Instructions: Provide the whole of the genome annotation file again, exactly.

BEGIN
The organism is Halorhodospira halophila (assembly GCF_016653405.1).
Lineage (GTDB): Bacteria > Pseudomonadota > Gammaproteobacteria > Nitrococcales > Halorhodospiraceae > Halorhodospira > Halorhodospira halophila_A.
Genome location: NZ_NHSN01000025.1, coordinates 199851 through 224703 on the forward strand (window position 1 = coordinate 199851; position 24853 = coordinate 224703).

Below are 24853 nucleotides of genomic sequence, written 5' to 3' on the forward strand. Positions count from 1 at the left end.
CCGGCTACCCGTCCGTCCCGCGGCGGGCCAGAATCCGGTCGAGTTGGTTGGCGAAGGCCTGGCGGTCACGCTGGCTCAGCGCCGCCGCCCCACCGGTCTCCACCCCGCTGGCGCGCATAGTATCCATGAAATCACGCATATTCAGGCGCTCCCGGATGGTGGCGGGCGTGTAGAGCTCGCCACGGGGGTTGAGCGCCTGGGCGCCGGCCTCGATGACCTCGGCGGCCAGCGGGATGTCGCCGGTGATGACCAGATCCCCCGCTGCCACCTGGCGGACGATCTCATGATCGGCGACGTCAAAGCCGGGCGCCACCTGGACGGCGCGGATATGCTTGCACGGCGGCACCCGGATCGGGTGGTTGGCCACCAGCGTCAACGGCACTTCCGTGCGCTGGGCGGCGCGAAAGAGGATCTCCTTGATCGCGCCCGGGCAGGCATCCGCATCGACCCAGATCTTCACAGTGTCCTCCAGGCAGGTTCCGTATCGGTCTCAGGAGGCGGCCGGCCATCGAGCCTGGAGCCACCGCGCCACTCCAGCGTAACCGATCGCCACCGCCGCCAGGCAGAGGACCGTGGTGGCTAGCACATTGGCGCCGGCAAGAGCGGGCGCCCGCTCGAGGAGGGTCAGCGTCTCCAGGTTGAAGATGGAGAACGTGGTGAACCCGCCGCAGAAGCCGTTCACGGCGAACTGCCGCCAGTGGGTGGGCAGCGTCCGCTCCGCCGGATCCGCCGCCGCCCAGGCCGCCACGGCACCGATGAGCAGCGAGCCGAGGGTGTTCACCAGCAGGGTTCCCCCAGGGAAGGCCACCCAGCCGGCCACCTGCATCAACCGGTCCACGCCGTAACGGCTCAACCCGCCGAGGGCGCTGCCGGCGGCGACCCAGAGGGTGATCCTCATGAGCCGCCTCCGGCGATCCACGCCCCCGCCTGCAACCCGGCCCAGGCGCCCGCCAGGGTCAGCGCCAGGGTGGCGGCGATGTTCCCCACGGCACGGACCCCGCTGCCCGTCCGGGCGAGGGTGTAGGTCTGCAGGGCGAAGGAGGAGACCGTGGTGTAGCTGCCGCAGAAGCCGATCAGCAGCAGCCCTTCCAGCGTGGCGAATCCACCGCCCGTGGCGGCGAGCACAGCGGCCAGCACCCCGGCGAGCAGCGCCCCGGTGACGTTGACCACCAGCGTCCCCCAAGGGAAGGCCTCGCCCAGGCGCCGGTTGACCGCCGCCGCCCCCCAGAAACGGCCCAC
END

The organism is Halorhodospira halophila (assembly GCF_016653405.1).
Lineage (GTDB): Bacteria > Pseudomonadota > Gammaproteobacteria > Nitrococcales > Halorhodospiraceae > Halorhodospira > Halorhodospira halophila_A.
Genome location: NZ_NHSN01000025.1, coordinates 199851 through 224703 on the forward strand (window position 1 = coordinate 199851; position 24853 = coordinate 224703).

Below are 24853 nucleotides of genomic sequence, written 5' to 3' on the forward strand. Positions count from 1 at the left end.
CCGGCTACCCGTCCGTCCCGCGGCGGGCCAGAATCCGGTCGAGTTGGTTGGCGAAGGCCTGGCGGTCACGCTGGCTCAGCGCCGCCGCCCCACCGGTCTCCACCCCGCTGGCGCGCATAGTATCCATGAAATCACGCATATTCAGGCGCTCCCGGATGGTGGCGGGCGTGTAGAGCTCGCCACGGGGGTTGAGCGCCTGGGCGCCGGCCTCGATGACCTCGGCGGCCAGCGGGATGTCGCCGGTGATGACCAGATCCCCCGCTGCCACCTGGCGGACGATCTCATGATCGGCGACGTCAAAGCCGGGCGCCACCTGGACGGCGCGGATATGCTTGCACGGCGGCACCCGGATCGGGTGGTTGGCCACCAGCGTCAACGGCACTTCCGTGCGCTGGGCGGCGCGAAAGAGGATCTCCTTGATCGCGCCCGGGCAGGCATCCGCATCGACCCAGATCTTCACAGTGTCCTCCAGGCAGGTTCCGTATCGGTCTCAGGAGGCGGCCGGCCATCGAGCCTGGAGCCACCGCGCCACTCCAGCGTAACCGATCGCCACCGCCGCCAGGCAGAGGACCGTGGTGGCTAGCACATTGGCGCCGGCAAGAGCGGGCGCCCGCTCGAGGAGGGTCAGCGTCTCCAGGTTGAAGATGGAGAACGTGGTGAACCCGCCGCAGAAGCCGTTCACGGCGAACTGCCGCCAGTGGGTGGGCAGCGTCCGCTCCGCCGGATCCGCCGCCGCCCAGGCCGCCACGGCACCGATGAGCAGCGAGCCGAGGGTGTTCACCAGCAGGGTTCCCCCAGGGAAGGCCACCCAGCCGGCCACCTGCATCAACCGGTCCACGCCGTAACGGCTCAACCCGCCGAGGGCGCTGCCGGCGGCGACCCAGAGGGTGATCCTCATGAGCCGCCTCCGGCGATCCACGCCCCCGCCTGCAACCCGGCCCAGGCGCCCGCCAGGGTCAGCGCCAGGGTGGCGGCGATGTTCCCCACGGCACGGACCCCGCTGCCCGTCCGGGCGAGGGTGTAGGTCTGCAGGGCGAAGGAGGAGACCGTGGTGTAGCTGCCGCAGAAGCCGATCAGCAGCAGCCCTTCCAGCGTGGCGAATCCACCGCCCGTGGCGGCGAGCACAGCGGCCAGCACCCCGGCGAGCAGCGCCCCGGTGACGTTGACCACCAGCGTCCCCCAAGGGAAGGCCTCGCCCAGGCGCCGGTTGACCGCCGCCGCCCCCCAGAAACGGCCCAC